Greenwashing and CBC #1: Dawn Antibacterial Hand Soap

Continuing from last week with #1 on the CBC Marketplace "Lousy Labels" greenwashing list is Dawn Antibacterial Hand Soap dishwashing liquid.

As I mentioned last week, Marketplace is a 22 minute show and they did a 10-product countdown, giving them approximately 2 minutes per product, so they had to leave a lot of information out. And hey, I don't have the format restrictions, so here's a bunch more information than they could possibly fit in.

So, product claims. It's a Dawn product, which means it's marketed as a grease-cutting dish soap that's gentle on your skin. This particular Dawn product is the only one on their website which is specifically marketed as antibacterial. It has a picture of ducks and says "Dawn helps save wildlife" on the label, also the only one shown on the website with this labelling. Their Saving Wildlife page lists two US organizations for marine animal rescue, one for marine mammals and one for seabirds, which they donate money to. They also donate dish soap to wash the birds soaked in oil. (Interestingly, the US version of the website doesn't show the ducky label, even though the organizations they support are based in the US.)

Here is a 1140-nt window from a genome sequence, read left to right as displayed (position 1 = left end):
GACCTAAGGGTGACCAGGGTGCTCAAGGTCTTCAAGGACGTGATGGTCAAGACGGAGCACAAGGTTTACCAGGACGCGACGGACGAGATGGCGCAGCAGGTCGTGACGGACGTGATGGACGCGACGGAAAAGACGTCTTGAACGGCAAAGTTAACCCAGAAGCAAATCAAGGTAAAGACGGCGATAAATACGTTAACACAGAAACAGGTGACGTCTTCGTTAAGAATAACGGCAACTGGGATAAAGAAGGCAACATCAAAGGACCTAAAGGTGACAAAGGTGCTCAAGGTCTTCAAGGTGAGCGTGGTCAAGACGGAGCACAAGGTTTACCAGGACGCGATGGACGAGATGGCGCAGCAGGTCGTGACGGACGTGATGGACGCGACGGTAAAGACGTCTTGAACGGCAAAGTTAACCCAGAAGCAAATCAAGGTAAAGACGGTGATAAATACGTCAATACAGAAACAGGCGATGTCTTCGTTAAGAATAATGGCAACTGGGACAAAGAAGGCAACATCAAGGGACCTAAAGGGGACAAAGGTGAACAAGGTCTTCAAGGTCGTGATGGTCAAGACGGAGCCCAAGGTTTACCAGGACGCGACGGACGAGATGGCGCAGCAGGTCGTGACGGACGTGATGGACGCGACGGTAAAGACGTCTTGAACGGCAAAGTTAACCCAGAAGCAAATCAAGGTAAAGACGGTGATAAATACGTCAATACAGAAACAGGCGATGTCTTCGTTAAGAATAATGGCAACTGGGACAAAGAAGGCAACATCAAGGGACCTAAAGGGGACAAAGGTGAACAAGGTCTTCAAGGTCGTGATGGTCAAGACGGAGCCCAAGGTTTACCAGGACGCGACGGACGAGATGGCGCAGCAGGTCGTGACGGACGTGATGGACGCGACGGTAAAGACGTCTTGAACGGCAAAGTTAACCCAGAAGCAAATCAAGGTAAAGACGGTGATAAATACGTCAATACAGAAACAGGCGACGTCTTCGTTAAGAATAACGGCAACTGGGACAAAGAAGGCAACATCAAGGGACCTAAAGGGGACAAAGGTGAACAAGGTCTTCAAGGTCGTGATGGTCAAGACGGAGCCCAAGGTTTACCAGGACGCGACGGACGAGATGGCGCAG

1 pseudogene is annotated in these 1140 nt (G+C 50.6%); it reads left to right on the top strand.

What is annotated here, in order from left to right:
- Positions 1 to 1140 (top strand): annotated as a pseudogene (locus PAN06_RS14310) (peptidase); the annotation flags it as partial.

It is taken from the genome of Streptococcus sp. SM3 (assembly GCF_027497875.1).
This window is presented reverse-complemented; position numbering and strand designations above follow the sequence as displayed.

Marketplace claims that Proctor & Gamble (owners of the Dawn brand) are making a big deal out of helping wildlife while at the same time putting the ingredient triclosan in their soaps, which Environment Canada has declared toxic to aquatic wildlife, and which (unnamed) environmental groups have called for to be banned. The expert also says that it washes down the drain to the wildlife and builds up in their systems.

Since Dawn's financial support toward helping save wildlife isn't in dispute, I'll go straight to the triclosan, which according to the Dawn product MSDS, makes up 0.1% of the product. (The rest of the ingredients in the MSDS look like fairly conventional liquid soap stuff.)

Triclosan is, in short, what makes many antibacterial products antibacterial. In addition to being used for its antibacterial properties in many antibacterial hand soaps, toothpastes, deodorants, shoe insoles, and fabrics, it is also used as a preservative in some non-prescription medicines, cosmetics, and other personal care products. It kills bacteria at higher concentrations, and stops them from multiplying at lower concentrations, which is how it acts as a preservative.

Environment Canada did indeed do an assessment on triclosan. The full version of the preliminary assessment was published at the end of March 2012 for a 60-day comment period. That ended 6 months ago now, but I'm not sure how long the government takes to go through the comments and issue their final report.

Some of the key findings from that report include that triclosan isn't persistent in the environment as it breaks down under UV light, but that because of the constant input from us humans washing our hands with antibacterial soap and that soap going down the drain, anything living in streams where wastewater treatment plants that can't remove triclosan discharge their treated water is constantly exposed to it. The Ecological Assessment "Exposures of Concern" speak of bioaccumulation in fish, algae, and invertebrates in areas where they're continually exposed to fresh triclosan.